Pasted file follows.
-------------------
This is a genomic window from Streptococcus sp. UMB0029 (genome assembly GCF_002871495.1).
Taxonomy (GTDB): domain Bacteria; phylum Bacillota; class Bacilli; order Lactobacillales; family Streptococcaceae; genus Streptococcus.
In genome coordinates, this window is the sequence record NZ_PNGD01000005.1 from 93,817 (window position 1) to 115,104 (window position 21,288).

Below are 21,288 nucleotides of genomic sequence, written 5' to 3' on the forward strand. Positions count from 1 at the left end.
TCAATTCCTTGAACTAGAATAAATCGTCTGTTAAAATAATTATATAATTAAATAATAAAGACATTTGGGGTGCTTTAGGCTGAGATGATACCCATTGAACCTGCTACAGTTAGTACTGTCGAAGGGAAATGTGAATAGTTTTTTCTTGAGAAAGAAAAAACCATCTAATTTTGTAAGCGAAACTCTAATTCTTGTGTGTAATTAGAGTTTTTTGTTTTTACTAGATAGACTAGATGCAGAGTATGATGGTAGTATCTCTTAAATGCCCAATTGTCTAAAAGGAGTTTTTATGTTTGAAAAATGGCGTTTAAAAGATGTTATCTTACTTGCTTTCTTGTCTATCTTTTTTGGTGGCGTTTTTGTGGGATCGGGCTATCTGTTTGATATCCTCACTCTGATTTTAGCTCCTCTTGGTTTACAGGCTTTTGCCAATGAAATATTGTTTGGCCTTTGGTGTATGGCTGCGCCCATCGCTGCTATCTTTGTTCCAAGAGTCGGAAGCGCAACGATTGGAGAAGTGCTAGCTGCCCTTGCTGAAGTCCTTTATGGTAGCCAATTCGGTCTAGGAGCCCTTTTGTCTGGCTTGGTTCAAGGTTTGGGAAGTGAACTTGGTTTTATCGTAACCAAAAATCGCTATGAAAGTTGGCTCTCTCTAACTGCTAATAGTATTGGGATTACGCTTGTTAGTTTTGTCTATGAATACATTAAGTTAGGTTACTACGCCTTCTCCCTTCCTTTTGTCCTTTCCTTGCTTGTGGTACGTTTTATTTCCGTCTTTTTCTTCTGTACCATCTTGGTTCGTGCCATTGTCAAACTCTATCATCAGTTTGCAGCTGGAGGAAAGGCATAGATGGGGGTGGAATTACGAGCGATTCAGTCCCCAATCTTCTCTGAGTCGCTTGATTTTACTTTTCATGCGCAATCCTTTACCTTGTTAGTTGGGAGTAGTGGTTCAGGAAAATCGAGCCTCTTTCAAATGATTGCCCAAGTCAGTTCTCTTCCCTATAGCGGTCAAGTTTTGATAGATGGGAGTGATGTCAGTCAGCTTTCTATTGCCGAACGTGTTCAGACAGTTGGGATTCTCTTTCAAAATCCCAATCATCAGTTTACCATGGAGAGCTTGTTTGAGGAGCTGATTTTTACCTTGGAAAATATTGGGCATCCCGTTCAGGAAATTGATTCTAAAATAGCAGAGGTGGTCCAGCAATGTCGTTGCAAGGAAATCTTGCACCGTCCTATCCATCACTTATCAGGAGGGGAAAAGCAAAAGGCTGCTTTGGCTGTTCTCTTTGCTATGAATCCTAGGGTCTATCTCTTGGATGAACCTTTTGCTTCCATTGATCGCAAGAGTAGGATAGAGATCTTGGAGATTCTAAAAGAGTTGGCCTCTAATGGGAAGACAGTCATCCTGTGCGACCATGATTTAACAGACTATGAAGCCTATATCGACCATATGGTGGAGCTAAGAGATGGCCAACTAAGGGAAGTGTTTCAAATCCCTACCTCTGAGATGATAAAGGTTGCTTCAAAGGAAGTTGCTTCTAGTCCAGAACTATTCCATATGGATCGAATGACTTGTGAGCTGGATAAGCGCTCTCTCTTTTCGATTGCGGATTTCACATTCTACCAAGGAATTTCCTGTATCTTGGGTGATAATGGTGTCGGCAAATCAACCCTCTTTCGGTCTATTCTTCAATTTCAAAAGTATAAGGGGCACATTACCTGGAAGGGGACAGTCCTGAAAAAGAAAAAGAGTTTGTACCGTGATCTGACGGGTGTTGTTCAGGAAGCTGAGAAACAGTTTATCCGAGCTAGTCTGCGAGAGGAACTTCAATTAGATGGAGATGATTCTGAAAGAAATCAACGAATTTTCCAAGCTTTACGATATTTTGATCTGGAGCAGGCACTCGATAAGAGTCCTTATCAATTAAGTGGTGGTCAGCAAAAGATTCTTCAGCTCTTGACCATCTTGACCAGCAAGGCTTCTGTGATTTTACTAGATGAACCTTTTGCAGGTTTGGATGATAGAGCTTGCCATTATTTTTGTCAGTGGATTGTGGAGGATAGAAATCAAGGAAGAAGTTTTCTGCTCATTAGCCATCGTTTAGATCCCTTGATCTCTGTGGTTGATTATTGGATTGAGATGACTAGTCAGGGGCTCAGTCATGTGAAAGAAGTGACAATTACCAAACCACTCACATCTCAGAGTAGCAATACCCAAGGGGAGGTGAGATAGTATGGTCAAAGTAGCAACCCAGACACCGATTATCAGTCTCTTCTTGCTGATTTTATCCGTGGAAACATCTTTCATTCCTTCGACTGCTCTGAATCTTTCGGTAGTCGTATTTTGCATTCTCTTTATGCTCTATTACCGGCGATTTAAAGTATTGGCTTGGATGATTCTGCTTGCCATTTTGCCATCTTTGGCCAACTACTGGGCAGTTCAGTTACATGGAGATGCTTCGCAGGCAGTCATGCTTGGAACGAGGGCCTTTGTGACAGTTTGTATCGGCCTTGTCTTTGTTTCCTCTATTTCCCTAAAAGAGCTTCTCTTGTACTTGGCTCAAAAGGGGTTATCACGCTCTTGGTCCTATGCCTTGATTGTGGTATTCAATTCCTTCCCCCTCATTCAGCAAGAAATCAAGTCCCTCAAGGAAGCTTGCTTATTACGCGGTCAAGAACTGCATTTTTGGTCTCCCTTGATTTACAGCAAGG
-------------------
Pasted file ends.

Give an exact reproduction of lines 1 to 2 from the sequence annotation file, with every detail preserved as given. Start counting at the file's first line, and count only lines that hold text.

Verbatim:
This is a genomic window from Streptococcus sp. UMB0029 (genome assembly GCF_002871495.1).
Taxonomy (GTDB): domain Bacteria; phylum Bacillota; class Bacilli; order Lactobacillales; family Streptococcaceae; genus Streptococcus.